• Recovery options beyond original infrastructure: Organizations can recover data to cloud infrastructure (86%) or other on-premises servers (75%) in case the original servers are compromised.
    86 Percent Recovered to Servers, 75 Percent to Cloud
    [Click on image for larger view.] 86% Recovered to Servers, 75% to Cloud (source: Veeam).
  • Importance of collaboration: IT and security teams often lack alignment (63% need improvement), hindering overall preparedness.
    IT Backup/Cyber Teams Not Aligned
    [Click on image for larger view.] IT Backup/Cyber Teams Not Aligned (source: Veeam).
  • Third-party involvement during remediation: Many organizations involve backup vendors (42%), security vendors (42%), and forensics specialists (42%) during remediation.
    Third Parties Involved During Remediation
    [Click on image for larger view.] Third Parties Involved During Remediation (source: Veeam).
  • Wiping and restoring infected servers may not be an option: Due to various reasons, a significant portion (31%) of infected servers cannot be simply wiped and restored.
    Wiping and Restoring
    [Click on image for larger view.] Wiping and Restoring (source: Veeam).
  • Immutable backups gain traction: A growing number of organizations are using immutable backups (resistant to tampering) — 85% in cloud storage and 75% on disk.
    85 Percent Use Immutable Cloud Storage
    [Click on image for larger view.] 85% Use Immutable Cloud Storage (source: Veeam).

"Ransomware attacks will happen — regardless of prevention technologies or employee awareness training," the report concluded. "Through the strategic alignment of IT and security teams and the implementation of robust security measures and technologies to ensure clean, secure, and recoverable backups, organizations will be better prepared to bounce forward from a ransomware attack by implementing the following best practices:

  • Help IT teams and security teams work better together: One of the most revealing trends in this report is the fractured strategy, tool sets, and organizational alignment between executive leadership, the security teams responsible for prevention and detection, and the backup teams tasked with protection and recovery. In some organizations, especially those that handle large volumes of sensitive data, a cross-functional committee may oversee backup and disaster recovery planning. This committee typically includes representatives from IT, security, legal, and business units to ensure all perspectives are considered in the backup strategy.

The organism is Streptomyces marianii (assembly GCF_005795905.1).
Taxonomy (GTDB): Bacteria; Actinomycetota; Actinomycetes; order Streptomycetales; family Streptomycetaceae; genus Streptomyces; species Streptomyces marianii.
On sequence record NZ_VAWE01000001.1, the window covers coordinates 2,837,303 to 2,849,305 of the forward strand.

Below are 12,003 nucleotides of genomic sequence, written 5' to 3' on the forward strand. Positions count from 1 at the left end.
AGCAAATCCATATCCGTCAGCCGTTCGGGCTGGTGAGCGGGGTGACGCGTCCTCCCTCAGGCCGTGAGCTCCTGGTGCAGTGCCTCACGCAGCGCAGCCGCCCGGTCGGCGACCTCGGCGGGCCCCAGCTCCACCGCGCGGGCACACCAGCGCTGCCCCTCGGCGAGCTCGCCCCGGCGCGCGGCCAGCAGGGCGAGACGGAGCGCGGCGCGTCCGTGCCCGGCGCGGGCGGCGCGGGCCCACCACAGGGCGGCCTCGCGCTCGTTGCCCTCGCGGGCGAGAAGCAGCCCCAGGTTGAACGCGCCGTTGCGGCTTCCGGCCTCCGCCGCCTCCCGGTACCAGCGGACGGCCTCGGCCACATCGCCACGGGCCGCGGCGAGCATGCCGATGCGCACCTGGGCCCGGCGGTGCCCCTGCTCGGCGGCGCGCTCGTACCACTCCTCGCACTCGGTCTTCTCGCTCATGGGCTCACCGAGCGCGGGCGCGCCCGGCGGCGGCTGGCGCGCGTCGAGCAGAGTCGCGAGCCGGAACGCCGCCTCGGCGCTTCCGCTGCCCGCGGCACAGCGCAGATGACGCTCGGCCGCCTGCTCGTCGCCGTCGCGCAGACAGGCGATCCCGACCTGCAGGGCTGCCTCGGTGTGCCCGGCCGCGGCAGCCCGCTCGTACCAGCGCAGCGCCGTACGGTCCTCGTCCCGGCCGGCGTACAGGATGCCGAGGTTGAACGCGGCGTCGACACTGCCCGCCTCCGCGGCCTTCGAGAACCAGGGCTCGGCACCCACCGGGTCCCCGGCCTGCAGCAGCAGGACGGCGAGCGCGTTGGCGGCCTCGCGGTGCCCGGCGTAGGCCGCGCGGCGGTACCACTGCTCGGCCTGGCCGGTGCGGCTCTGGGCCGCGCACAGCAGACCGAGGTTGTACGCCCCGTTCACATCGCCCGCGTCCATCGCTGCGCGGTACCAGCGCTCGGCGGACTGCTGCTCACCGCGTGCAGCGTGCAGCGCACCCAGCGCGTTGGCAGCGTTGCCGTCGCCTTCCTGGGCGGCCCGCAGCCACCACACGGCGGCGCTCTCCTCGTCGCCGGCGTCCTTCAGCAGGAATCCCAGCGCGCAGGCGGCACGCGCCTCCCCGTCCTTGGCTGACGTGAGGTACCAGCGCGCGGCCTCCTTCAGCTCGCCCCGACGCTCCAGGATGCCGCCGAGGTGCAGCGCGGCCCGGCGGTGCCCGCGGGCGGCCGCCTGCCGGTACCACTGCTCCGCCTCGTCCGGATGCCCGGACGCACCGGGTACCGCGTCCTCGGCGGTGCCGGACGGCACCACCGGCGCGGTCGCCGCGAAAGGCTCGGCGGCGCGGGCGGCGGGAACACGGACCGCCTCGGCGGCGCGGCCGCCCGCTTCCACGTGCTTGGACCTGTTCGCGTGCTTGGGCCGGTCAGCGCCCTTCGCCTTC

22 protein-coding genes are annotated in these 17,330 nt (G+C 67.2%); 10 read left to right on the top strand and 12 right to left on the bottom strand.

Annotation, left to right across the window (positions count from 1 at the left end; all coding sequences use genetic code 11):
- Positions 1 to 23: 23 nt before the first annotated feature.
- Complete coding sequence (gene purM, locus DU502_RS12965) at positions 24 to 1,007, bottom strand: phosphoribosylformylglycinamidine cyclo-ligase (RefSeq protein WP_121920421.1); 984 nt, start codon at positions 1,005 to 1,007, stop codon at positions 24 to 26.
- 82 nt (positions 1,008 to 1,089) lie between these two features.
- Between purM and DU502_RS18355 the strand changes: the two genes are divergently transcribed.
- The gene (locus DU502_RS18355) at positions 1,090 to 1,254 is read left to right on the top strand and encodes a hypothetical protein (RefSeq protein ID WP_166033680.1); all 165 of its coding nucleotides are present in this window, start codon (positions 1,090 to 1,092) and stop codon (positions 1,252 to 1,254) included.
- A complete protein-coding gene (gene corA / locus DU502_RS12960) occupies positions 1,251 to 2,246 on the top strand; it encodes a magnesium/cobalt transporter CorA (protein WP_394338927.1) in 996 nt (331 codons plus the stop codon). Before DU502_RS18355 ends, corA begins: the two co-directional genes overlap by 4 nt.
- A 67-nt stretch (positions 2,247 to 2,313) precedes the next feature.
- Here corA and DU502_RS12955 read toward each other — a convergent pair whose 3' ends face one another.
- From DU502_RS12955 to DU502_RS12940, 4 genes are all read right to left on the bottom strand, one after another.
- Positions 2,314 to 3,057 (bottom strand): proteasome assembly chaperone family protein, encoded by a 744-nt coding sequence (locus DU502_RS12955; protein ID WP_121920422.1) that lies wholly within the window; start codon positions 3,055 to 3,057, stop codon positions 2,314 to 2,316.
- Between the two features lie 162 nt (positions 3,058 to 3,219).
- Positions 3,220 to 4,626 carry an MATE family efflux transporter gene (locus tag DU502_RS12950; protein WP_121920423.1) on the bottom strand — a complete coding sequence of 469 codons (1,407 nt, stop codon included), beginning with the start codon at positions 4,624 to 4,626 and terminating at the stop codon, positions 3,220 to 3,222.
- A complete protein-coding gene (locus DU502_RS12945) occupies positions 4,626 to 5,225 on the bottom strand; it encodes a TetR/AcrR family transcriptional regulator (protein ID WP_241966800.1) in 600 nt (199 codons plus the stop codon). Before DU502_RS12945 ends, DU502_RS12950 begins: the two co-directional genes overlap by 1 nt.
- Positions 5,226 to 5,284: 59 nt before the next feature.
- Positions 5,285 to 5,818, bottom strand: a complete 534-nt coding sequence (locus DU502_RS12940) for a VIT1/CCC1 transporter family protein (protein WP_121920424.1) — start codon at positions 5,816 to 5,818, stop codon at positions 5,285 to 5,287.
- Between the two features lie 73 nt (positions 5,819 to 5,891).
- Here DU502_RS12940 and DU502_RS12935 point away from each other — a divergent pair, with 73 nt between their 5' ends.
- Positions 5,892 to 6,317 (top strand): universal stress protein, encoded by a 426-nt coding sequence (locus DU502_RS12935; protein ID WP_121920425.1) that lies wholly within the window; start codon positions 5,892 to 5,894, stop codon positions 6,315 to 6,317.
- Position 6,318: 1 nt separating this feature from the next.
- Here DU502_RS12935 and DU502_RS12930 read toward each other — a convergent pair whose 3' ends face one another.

• Plan ahead: The attack will be worse than you imagined and cost more than you're expecting. Organizations should make cyber preparedness plans that include broadening the use of immutable repositories, isolation and authentication of backup systems, and verifying the recoverability of the backups within the organization to ensure the established SLAs. Modern organizations should employ an incident response playbook or plan that allows for cross-team collaboration with the goal of utilizing a diversified immutable portfolio of disks, tapes, and clouds. And finally, being able to recover to both on-premises and cloud hosted infrastructure gives an organization its best potential to survive what could be an existential threat.
  • Ensure your backups are clean and reliable: Similar to any disaster or cyber preparedness strategy, even daily backups require routine testing to ensure their viability on your worst day. For cyber resilience in particular, organizations need to test not only the recoverability of their backup data, but also the assurance of its cleanliness through immutable repositories.

The full report is available for download on the Veeam site (registration required).